An open letter to my colleagues:

Working in primary care is challenging. I recently saw a social media post reminding patients that behind every late appointment is a weary yet well-meaning doctor who has likely not had time to pee, wolfed down a squeezable applesauce for lunch, and is trying to maintain a calm demeanor while managing double bookings and urgent messages. Reflecting on my days in traditional primary care still makes me anxious.

Five years ago, I longed for something more meaningful. I believed medicine was a noble profession, but the relentless pace left no time for quality interactions. I powered through each day with pep talks and deep breaths between patients, but I kept wondering, “How long can I keep this up?” I loved my patients and was good at my job, but the sheer volume of patients, messages, medication refills, lab results, and consult reports was overwhelming—it was like trying to water a delicate garden with a fire hose.

Thankfully, after 20 years in this model, I made a change that transformed my life. I found a balance between purpose-driven primary care and personal time with my family. Now, I give wholeheartedly to my patients without feeling drained. The grass is much greener here, and it’s my mission to help other doctors make the same transition. If you feel stuck in your primary care practice, here are three solutions to help you rediscover the joy in medicine.

1. Don’t Throw Out the Baby with the Bath Water: Many talented primary care doctors leave the front lines for other fields like coaching, consulting, or different careers. But it doesn’t have to be this way—we need you! If you enjoy patient interactions but need to turn off the fire hose, think outside the box. You don’t have to work for a large employer. You can practice medicine on your terms with endless resources, podcasts, and coaches to guide you.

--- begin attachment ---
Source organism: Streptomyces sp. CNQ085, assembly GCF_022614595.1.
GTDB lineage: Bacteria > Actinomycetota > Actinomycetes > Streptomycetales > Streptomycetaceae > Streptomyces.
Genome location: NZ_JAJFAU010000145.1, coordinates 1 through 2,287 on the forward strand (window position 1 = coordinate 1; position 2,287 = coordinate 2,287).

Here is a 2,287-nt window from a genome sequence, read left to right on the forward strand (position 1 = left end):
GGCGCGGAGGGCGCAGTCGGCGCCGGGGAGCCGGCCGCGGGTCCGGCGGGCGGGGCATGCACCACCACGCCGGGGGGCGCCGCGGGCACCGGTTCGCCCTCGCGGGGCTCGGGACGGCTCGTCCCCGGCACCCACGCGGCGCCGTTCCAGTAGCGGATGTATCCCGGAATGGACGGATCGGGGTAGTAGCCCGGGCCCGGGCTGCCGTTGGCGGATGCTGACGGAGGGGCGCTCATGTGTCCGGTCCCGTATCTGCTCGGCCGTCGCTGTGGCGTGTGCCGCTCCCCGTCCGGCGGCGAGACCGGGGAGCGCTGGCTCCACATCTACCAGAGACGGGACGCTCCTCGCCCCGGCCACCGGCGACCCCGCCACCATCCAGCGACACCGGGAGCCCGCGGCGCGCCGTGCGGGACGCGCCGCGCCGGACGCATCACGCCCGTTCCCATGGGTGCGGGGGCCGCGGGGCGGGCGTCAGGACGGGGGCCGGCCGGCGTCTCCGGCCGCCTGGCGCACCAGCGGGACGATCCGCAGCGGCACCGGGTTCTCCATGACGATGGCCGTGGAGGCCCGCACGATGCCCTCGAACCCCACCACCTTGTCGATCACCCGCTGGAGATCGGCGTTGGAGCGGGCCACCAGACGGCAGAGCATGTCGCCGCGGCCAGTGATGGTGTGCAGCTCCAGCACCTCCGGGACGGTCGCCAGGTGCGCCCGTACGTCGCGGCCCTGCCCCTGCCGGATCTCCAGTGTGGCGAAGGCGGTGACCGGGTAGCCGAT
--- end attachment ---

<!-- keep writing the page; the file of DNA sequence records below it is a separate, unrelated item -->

2. Align Your Incentives with the Patient: In the insurance-driven world of medicine, there’s an odd relationship between the doctor, patient, and insurance company. While the doctor’s primary focus is the patient, the paycheck comes from the insurance company, leading to misaligned incentives.  Insurance companies are driven by profits which are often at odds with what is best for the patient.  By switching to a direct care arrangement, you align your incentives with the patient. Both want high-quality care with minimal administrative hassles.

3. Remember That Anything Is Possible: This was my motto when transitioning to direct primary care. Believing in yourself and knowing that everything is figure-outable allows you to overcome challenges and find solutions. There are large communities of physicians who have found better pathways and are happy to share. Finding my support community was crucial in taking the leap of faith. It was scary, but so worth it. Now, I’m paying it forward by mentoring doctors, residents, and medical students interested in direct primary care.

Get in Touch: If you seek mentorship or live in central Massachusetts and are interested in the DPC model, visit our webpage: We’re expanding our practice and looking for outstanding doctors to join our mission that benefits both doctors and patients.